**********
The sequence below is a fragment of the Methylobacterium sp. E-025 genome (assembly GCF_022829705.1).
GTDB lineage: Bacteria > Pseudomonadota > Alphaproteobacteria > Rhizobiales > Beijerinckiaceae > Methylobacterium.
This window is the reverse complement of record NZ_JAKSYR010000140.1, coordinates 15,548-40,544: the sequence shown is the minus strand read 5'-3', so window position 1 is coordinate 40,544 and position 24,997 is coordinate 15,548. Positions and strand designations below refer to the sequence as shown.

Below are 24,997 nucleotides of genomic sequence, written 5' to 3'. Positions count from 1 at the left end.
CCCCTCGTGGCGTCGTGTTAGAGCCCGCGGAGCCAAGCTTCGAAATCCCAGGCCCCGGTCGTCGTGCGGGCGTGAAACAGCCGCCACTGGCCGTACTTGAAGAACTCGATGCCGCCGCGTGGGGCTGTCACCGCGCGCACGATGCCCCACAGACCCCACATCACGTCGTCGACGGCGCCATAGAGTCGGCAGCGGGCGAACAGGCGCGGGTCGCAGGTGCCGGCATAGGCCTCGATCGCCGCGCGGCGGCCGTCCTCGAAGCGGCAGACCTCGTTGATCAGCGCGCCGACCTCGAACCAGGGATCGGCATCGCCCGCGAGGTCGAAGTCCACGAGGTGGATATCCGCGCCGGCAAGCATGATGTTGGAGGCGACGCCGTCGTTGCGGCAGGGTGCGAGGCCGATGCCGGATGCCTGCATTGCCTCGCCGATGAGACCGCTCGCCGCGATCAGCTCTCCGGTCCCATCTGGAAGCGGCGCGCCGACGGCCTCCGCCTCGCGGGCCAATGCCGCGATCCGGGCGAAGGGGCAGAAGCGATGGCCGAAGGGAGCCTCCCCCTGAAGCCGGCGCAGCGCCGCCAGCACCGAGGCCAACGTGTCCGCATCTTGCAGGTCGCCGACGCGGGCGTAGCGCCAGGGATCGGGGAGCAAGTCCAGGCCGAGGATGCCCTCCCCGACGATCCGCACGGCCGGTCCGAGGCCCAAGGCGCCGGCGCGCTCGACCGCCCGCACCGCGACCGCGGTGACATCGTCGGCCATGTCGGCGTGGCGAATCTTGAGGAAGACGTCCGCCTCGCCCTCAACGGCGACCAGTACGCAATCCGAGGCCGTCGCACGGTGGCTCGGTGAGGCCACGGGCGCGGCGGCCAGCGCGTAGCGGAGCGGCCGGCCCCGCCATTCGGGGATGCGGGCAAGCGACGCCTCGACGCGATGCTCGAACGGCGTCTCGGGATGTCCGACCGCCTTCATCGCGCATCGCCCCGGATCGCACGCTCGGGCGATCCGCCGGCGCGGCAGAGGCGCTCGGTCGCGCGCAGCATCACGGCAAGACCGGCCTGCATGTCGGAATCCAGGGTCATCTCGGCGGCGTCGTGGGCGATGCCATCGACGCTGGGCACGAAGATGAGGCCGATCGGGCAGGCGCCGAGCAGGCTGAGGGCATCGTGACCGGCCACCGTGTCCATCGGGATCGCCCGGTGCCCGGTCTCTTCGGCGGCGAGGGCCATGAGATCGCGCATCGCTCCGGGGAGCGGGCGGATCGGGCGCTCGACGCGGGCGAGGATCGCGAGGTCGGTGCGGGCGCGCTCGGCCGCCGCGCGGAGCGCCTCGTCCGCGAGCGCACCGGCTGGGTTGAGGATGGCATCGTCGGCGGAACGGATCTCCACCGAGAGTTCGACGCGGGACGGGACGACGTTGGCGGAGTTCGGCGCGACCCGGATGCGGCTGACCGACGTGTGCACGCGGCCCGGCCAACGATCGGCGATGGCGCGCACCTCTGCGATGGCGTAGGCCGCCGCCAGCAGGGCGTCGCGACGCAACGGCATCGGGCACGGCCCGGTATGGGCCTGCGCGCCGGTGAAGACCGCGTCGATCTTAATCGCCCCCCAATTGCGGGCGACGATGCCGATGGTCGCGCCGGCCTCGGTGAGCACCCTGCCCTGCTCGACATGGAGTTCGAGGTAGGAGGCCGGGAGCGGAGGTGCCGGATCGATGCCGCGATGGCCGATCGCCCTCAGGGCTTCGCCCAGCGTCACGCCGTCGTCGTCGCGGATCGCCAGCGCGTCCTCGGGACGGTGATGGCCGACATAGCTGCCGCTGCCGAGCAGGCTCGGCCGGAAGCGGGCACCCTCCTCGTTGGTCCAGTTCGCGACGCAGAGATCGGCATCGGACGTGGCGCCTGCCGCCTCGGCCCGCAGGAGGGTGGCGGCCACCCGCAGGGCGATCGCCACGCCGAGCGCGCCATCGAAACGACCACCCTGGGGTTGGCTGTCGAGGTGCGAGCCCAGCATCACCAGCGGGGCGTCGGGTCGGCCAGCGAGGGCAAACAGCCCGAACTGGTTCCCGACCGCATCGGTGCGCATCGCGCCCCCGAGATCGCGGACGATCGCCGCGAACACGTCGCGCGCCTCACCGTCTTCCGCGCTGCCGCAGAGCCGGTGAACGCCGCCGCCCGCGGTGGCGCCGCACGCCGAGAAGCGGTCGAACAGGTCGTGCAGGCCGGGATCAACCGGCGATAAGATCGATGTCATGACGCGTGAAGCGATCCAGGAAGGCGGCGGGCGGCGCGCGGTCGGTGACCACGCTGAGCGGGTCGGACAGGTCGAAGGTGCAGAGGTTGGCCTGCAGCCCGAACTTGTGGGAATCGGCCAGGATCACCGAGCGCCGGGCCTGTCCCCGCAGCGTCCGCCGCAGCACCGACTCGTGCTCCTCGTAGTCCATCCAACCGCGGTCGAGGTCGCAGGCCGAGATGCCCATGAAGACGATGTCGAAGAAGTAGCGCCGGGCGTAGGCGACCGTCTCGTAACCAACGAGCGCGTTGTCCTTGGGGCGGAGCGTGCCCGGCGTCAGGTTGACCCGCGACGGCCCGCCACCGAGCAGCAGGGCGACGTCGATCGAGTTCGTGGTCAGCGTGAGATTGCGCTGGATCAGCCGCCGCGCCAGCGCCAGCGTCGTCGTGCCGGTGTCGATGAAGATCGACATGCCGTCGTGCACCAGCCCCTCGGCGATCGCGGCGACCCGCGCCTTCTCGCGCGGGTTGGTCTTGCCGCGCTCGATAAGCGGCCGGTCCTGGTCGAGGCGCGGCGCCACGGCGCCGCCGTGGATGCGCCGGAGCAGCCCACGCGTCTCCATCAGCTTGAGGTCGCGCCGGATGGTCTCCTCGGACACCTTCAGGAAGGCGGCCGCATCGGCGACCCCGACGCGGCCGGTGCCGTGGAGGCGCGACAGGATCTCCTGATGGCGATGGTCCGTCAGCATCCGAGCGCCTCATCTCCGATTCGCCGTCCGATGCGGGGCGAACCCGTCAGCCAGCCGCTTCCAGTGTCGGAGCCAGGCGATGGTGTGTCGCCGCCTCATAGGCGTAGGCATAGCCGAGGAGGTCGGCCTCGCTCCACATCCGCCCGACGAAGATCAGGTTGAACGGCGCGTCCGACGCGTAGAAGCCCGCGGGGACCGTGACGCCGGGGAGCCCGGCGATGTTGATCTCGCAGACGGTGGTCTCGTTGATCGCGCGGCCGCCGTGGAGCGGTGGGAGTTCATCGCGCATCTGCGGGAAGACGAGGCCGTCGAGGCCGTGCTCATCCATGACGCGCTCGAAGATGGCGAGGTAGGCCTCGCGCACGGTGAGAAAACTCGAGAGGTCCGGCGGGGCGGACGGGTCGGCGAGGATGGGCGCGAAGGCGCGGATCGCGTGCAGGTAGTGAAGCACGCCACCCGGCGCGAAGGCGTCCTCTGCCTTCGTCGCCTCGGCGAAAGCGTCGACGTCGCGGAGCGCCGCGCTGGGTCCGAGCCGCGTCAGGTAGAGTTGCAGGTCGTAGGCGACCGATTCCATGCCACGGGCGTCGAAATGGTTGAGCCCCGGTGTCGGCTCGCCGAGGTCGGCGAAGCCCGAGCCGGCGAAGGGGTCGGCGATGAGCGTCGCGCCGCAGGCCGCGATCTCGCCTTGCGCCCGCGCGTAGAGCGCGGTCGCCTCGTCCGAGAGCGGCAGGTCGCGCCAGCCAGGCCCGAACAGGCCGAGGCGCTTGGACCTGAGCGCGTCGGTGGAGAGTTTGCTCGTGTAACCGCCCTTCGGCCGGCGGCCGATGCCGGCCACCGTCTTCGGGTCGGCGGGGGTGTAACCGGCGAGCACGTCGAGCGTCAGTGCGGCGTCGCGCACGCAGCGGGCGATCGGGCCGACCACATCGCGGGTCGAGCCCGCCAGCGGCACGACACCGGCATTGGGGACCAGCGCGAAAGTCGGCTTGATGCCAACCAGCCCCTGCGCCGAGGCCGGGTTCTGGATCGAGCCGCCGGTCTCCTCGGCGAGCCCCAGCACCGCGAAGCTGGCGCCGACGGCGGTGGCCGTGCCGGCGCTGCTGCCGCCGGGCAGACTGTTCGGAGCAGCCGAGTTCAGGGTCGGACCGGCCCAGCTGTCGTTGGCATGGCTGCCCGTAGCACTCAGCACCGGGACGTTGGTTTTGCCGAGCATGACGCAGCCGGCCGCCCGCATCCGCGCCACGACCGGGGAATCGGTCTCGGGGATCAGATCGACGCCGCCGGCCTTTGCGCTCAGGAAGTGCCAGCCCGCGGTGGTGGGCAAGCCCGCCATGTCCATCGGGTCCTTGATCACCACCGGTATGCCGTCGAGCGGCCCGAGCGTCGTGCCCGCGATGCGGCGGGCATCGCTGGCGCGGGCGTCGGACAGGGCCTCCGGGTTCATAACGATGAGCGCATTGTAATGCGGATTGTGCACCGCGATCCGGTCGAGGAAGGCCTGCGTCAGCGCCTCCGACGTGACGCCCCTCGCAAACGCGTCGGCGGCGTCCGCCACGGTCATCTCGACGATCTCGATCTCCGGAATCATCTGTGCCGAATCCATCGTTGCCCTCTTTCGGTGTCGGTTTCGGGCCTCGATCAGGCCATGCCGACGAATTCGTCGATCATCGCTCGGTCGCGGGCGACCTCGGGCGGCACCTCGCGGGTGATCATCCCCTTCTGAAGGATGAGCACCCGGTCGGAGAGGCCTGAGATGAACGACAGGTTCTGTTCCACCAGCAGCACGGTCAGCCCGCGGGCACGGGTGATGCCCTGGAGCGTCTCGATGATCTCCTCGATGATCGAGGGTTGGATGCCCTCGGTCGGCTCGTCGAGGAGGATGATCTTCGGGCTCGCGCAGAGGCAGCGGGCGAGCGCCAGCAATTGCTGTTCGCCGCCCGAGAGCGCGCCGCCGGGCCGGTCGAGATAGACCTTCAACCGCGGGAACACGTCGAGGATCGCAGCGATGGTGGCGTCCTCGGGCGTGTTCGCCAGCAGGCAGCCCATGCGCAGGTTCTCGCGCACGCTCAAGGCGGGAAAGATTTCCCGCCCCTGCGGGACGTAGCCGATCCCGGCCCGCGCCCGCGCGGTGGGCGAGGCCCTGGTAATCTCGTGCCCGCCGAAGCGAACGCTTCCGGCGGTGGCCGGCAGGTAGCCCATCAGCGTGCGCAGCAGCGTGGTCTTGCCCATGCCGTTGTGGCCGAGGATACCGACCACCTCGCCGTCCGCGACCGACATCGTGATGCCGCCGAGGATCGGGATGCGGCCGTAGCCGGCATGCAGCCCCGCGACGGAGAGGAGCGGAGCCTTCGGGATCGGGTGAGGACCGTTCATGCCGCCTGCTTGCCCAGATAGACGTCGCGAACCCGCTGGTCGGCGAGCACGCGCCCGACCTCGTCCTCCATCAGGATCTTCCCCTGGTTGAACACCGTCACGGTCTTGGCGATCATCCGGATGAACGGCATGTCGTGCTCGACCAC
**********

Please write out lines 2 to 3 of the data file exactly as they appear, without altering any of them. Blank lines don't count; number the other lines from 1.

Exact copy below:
GTDB lineage: Bacteria > Pseudomonadota > Alphaproteobacteria > Rhizobiales > Beijerinckiaceae > Methylobacterium.
This window is the reverse complement of record NZ_JAKSYR010000140.1, coordinates 15,548-40,544: the sequence shown is the minus strand read 5'-3', so window position 1 is coordinate 40,544 and position 24,997 is coordinate 15,548. Positions and strand designations below refer to the sequence as shown.